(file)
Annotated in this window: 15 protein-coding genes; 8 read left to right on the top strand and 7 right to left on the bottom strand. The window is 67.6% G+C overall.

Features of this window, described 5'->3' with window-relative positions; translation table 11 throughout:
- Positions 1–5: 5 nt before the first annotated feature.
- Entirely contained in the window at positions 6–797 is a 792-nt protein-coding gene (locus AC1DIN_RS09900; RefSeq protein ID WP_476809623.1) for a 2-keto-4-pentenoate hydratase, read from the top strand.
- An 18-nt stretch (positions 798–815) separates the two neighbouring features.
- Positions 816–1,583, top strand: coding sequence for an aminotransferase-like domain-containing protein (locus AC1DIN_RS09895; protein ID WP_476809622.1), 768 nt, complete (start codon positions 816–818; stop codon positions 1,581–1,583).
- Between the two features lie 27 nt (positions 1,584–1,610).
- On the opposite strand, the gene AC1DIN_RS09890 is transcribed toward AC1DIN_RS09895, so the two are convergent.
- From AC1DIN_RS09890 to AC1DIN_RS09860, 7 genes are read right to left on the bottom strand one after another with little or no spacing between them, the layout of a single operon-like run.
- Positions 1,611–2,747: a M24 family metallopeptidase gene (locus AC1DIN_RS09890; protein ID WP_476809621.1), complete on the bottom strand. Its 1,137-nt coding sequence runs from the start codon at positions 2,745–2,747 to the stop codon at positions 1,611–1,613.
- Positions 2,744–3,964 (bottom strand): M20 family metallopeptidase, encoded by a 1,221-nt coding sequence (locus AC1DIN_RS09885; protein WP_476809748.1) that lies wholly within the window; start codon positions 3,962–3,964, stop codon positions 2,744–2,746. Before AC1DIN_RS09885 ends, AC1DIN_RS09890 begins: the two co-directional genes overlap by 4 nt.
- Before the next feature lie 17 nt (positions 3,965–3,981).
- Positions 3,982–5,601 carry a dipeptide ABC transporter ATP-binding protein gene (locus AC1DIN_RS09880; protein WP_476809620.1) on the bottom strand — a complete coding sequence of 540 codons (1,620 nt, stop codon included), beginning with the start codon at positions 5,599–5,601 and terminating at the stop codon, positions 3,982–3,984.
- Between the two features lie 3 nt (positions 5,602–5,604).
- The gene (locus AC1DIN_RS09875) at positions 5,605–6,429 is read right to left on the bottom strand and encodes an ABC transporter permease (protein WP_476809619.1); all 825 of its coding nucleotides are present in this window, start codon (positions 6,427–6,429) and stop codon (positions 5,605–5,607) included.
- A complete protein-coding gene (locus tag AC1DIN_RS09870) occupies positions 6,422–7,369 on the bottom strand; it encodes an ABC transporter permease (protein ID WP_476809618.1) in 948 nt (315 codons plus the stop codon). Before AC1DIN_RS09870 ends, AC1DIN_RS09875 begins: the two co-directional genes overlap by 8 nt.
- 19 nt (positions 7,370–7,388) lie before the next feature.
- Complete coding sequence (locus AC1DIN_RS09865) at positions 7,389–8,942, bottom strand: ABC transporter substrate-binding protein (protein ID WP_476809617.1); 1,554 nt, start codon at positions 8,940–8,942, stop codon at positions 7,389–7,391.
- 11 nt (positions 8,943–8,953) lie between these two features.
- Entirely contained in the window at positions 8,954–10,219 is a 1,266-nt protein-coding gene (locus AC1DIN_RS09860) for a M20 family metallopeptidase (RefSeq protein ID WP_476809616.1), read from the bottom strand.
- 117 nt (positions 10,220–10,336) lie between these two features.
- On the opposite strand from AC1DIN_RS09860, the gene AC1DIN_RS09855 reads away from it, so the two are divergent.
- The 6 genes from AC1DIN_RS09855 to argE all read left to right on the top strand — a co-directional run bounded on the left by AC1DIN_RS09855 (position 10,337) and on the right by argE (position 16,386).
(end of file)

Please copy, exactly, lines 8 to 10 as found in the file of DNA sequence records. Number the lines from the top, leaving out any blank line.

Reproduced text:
- On the opposite strand, the gene AC1DIN_RS09890 is transcribed toward AC1DIN_RS09895, so the two are convergent.
- From AC1DIN_RS09890 to AC1DIN_RS09860, 7 genes are read right to left on the bottom strand one after another with little or no spacing between them, the layout of a single operon-like run.
- Positions 1,611–2,747: a M24 family metallopeptidase gene (locus AC1DIN_RS09890; protein ID WP_476809621.1), complete on the bottom strand. Its 1,137-nt coding sequence runs from the start codon at positions 2,745–2,747 to the stop codon at positions 1,611–1,613.